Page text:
Tea is certainly one of the oldest beverages consumed by man, and it can be made by combining water with leaves, herbs, roots, bark, stalks, among others. Usually its consumption is associated with several health benefits, being widely used in natural healing.The best time to consume the teas is in the morning, while still fasting, and at night, before going to bed. If consumed little by little, they can be ingested in spoonfuls every hour, also bringing good results.

There are, however, different ways to prepare teas. That’s because roots, bark and stalks take longer to cook than flowers, leaves and branches. Are we going to learn how to prepare different types of teas?

Tea and its ways of preparation

Before we talk about how to prepare, let’s give some general tips.

  • Avoid making large amounts of tea to store and consume for several days. Fermentation may take place over time. Prepare only what you are going to consume during the day.
  • When preparing tea, it is necessary to use enameled, crockery or earthenware vessels, and they must not be prepared in aluminum or iron pieces.
  • Once ready, store in glass, earthenware or crockery utensils.

herbal tea

To prepare the herbal tea, you must bring the water to a boil and when it comes to a boil, add the herb. Simmer for another five minutes, then turn off and cover, leaving to rest for a few minutes before straining and consuming.


In a container, place the roots, stalks or bark, leaves or flowers and set aside. In another, bring the water to the fire and when it is boiling, turn it off. Pour water over the previously separated herb and cover, leaving it to rest for ten minutes for flowers and leaves and between 20 and 30 minutes for bark, stalks and roots.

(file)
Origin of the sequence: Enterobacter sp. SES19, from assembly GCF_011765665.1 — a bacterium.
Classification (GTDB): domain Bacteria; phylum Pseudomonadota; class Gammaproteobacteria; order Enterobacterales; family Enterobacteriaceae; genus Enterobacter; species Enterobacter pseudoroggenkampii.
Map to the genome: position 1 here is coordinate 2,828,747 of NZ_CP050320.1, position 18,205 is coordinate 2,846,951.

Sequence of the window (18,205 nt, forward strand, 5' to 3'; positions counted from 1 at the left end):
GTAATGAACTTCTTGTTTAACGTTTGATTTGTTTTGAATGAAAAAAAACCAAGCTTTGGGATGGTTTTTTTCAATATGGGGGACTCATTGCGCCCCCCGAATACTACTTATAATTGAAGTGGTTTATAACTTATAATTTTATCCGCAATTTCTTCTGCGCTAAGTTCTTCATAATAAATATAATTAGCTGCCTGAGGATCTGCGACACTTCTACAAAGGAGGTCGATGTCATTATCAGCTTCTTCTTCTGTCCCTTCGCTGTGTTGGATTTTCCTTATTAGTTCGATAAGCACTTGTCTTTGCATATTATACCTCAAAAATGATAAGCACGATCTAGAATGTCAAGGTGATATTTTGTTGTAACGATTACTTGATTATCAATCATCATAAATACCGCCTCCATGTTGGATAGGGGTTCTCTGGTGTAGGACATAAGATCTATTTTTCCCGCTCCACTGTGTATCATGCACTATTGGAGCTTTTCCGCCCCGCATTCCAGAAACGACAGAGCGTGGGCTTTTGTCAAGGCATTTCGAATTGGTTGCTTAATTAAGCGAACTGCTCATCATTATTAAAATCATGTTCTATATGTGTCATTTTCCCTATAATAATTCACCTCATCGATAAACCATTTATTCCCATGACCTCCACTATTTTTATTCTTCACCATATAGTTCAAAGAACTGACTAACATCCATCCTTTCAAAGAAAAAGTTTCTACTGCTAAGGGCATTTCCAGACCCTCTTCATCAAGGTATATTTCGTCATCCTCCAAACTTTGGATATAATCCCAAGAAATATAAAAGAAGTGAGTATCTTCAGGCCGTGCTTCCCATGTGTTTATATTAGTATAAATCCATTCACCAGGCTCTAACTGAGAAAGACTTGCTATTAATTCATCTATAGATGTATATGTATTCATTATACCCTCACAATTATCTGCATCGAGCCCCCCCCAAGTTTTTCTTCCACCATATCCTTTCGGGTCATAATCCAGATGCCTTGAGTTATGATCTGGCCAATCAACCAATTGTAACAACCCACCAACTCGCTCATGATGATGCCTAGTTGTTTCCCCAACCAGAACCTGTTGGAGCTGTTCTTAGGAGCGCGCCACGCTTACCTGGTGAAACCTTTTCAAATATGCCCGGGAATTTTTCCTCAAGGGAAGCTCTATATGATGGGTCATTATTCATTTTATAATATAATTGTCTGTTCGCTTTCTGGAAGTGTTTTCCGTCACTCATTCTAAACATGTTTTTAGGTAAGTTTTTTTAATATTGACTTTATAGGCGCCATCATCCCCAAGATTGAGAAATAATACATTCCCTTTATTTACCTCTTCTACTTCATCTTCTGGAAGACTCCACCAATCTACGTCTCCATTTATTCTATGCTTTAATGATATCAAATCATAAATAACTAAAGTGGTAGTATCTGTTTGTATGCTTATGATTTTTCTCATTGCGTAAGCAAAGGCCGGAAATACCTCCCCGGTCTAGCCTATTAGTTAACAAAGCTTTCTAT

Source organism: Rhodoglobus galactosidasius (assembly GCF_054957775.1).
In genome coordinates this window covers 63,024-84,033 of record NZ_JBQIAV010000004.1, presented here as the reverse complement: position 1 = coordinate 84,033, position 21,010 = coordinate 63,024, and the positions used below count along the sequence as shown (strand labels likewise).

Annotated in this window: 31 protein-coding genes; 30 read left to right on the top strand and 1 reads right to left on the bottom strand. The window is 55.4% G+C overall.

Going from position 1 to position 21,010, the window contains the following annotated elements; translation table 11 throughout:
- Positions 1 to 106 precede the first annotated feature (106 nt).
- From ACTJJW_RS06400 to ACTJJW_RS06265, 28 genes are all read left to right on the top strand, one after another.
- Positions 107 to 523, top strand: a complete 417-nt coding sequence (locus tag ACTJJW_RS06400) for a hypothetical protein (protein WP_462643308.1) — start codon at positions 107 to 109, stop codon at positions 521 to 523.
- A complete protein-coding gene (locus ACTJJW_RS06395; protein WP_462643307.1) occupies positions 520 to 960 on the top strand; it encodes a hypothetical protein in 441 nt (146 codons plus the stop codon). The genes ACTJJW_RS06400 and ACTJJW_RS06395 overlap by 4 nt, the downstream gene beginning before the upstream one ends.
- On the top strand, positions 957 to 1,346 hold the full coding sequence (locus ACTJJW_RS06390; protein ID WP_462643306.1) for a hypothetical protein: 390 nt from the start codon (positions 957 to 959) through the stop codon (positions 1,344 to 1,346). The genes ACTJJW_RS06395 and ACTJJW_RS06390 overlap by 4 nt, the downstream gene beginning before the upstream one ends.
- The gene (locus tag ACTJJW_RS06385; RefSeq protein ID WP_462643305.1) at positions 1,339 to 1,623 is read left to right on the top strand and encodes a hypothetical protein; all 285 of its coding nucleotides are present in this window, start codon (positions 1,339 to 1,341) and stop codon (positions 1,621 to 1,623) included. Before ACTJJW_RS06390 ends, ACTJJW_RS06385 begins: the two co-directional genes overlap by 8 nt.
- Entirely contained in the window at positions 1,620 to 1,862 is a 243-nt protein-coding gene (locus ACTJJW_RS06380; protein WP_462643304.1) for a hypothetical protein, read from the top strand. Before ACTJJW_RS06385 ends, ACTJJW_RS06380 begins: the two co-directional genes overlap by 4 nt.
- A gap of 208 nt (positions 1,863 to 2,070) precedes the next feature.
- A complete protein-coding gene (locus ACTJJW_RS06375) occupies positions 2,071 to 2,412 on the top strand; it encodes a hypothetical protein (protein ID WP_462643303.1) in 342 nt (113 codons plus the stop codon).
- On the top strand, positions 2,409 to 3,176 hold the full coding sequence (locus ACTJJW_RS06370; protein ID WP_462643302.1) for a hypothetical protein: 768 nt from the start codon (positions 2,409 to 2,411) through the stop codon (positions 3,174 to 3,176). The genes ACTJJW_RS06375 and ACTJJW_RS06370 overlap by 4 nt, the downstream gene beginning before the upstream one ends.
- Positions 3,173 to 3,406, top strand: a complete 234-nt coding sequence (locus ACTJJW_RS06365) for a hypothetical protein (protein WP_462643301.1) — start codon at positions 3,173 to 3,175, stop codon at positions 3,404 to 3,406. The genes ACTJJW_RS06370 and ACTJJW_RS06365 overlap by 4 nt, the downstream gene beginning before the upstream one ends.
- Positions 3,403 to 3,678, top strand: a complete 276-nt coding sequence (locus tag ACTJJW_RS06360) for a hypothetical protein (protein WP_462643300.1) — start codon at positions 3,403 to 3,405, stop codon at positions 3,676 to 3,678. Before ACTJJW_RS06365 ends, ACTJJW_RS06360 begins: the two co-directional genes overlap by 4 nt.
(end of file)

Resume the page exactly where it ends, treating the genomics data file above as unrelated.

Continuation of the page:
Place the herbs and still-cold water in a container and heat. When it starts to boil, leave it for a few more minutes, which can vary between five and 20 minutes: for flowers, tender leaves and buds, the time is up to 10 minutes. For bark, roots and stalks, which are firmer, the cooking time increases and should be between 15 and 20 minutes. After that time, cover the container and let it rest with the fire off. After a few minutes, strain and consume.


For the maceration, soak the herbs in cold water for a period between 10 and 24 hours. The most tender parts, such as leaves, flowers and buds, should stay between 10 and 12 hours. The stalks, roots and bark that are harder should be cut into pieces and left to soak for 24 hours. This method does not use boiling and, therefore, is more advantageous than the others, maintaining the plant’s therapeutic properties.